Education for kids: Consider all options

Consider all options. That has become our mantra when it comes to our sons’ education.

There was a time, many years ago, when we fully expected our sons to take the standard route through school. We figured they would go through elementary, middle, and high school just like millions of other kids do. Maybe they’d take some online classes or tutoring lessons along the way.  And then, we expected to watch them cross the stage and receive their high school diploma, just like John and I did.


When are sons were young, we expected them to follow the standard path through school. My, how things have changed!

My, how things have changed!

Shortly after returning to Idaho over two years ago, I wrote an update about what we planned to do about our sons’ education. At that time, we were thrilled that we had discovered a special program offered through the Boise Public Schools that was exclusively for advanced math and science courses. We enrolled our sons to see how that would work.

It worked beautifully!

And now, two years on, what does our sons’ educational program look like?

Basically, we’ve learned to consider all options and not discount anything until we’ve ascertained that it won’t meet their needs. Nothing. And that open-ness has led to all kinds of incredible opportunities!

civil war reenactment

We seek out all kinds of educational opportunities wherever we go. One weekend there was a large Civil War reenactment near Boise. Of course, we were there!

What we’ve done for the past two years

1)      Advanced math and science classes through Boise Public Schools

Our boys have continued with their classes through the local school district. They are each taking a math class and two science classes. What I love about this program is that it’s not based around how many years you’ve been on our planet, but rather on what you bring to the table. The classes are all filled with kids of many different ages and they all work together and respect one another for what they can do. Daryl is now taking two AP classes – Calculus and Physics – so he should have his first college credits within a month.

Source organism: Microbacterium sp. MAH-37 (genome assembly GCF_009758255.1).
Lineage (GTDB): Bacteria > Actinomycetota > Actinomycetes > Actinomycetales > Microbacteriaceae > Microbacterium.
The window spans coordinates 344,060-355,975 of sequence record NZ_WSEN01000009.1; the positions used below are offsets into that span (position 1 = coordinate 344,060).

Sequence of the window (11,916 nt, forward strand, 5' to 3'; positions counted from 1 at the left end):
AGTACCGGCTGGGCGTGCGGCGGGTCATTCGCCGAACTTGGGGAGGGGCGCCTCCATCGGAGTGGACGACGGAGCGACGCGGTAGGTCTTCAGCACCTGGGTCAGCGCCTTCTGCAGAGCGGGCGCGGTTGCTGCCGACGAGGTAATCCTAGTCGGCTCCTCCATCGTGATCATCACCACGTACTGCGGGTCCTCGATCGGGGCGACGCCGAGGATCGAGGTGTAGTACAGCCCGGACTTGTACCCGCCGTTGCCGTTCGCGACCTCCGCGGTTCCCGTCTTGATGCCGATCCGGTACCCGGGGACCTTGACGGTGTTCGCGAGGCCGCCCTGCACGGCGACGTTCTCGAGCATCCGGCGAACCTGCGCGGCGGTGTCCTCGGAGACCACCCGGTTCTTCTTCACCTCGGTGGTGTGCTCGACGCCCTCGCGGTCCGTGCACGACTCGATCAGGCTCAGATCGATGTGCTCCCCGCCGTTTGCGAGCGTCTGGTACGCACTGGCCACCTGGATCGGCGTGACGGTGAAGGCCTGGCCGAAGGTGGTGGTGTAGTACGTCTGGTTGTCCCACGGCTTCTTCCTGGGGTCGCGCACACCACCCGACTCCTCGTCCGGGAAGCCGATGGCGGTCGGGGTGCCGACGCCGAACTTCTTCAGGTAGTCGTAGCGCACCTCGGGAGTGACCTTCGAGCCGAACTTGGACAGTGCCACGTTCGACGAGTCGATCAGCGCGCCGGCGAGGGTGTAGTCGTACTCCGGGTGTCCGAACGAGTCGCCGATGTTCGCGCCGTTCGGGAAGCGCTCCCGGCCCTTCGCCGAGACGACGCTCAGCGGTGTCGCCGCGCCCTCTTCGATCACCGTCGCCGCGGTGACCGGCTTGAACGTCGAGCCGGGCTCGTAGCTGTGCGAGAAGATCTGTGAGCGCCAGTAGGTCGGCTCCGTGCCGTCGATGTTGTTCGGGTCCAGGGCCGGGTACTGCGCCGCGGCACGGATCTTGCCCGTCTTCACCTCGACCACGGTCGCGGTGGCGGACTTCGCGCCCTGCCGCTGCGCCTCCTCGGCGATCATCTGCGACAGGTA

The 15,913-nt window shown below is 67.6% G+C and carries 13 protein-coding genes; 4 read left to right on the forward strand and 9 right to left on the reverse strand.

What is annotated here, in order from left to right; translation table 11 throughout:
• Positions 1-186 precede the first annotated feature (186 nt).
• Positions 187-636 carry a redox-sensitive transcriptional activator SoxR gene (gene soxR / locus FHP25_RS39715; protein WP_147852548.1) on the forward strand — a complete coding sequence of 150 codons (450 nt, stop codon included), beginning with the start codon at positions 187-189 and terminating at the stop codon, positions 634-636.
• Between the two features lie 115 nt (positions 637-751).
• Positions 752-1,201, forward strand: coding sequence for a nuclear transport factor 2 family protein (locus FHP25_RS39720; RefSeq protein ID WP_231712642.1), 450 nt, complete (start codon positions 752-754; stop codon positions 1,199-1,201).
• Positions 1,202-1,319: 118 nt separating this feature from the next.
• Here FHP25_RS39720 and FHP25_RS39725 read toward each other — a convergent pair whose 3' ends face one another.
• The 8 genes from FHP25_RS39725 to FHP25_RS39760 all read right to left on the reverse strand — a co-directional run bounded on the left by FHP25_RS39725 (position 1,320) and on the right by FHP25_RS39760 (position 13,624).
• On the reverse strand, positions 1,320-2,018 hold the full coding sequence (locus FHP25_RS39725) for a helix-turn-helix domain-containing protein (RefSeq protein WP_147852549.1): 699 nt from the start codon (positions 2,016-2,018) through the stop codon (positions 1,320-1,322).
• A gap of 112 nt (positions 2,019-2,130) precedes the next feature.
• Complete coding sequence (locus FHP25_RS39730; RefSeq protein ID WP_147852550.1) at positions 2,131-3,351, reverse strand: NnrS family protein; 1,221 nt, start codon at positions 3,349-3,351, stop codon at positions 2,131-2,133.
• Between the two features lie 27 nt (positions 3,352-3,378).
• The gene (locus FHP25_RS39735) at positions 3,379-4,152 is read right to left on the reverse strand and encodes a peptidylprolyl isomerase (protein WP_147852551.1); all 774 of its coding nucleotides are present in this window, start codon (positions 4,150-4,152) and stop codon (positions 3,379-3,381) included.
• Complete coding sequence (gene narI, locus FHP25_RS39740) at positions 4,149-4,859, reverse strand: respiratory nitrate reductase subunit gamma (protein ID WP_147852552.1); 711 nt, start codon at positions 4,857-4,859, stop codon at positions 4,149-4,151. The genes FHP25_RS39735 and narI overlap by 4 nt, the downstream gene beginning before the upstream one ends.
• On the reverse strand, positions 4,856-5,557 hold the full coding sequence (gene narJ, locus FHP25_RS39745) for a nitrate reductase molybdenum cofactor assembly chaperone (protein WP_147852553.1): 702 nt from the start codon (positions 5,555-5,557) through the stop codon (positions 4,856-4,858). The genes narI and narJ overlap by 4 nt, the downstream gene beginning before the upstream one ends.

2)      PE through Boise Public Schools

As you could maybe guess, our sons love physical activity! While we were perfectly capable of getting them out and about on bikes or hikes, what we couldn’t provide was the group activities. They each chose to take a PE class through the local school before being bussed over to their math/science program.

3)      FIRST Robotics

For a couple of kids who have long been fascinated by all things robotic, FIRST has been an incredible program for them. This program has nothing to do with the school, but is one of the best educational opportunities I’ve ever seen. Through FIRST, Davy and Daryl have a chance to work one-on-one with professional engineers who serve as mentors to design, build, and program robots. What an opportunity! (For those not familiar with FIRST, read here: What’s this FIRST Robotics stuff  all about?)

4)      Boy Scouts

D & D have been involved with Boy Scouts since our return to Idaho. Although they don’t really care about amassing merit badges like some of the kids, they enjoy the activities and campouts. We’re good with that, and figure they will learn what they learn.

5)      Sports

Daryl has opted to be on the swim team at the Boise YMCA, while Davy has taken up running. The Boise schools have allowed Davy to participate in both cross country and track, which has been a wonderful program for him.

FIRST robotics

FIRST Robotics has been a HUGE part of our lives for the past two years. Davy and Daryl have learned a lot about building robots and are eager to learn more.

What we like about this program

For Davy and Daryl, this program has been perfect.

  • It has allowed them to pursue their passions and learn what they are interested in.
  • They are excited about learning. Notice I said learning, not school? In our family, it’s all about learning – not bringing home good grades. We never, ever ask them to do their homework – they do it because they enjoy their classes and they want to keep up, not because we demand it of them.
  • The schedule works for them. They both love to stay up late, and sleep in late. This program, having them start their classes at 10 in the morning, has worked out well.
  • When the kids see a need, they can jump on it. For example, as we drove to the robotics competition in Spokane last month, another high school kid rode with us. She was passionate about history and was talking about her AP World History class and why the Treaty of Versailles and other world events were so important. My sons had never before been interested in world history, but are now considering taking AP World History.
  • Because they are not locked in to a particular schedule, they are free to explore other options. For next year, they have decided to take an electronics class. They know that this class will feed directly into their robotics passion, so they can’t wait to get started.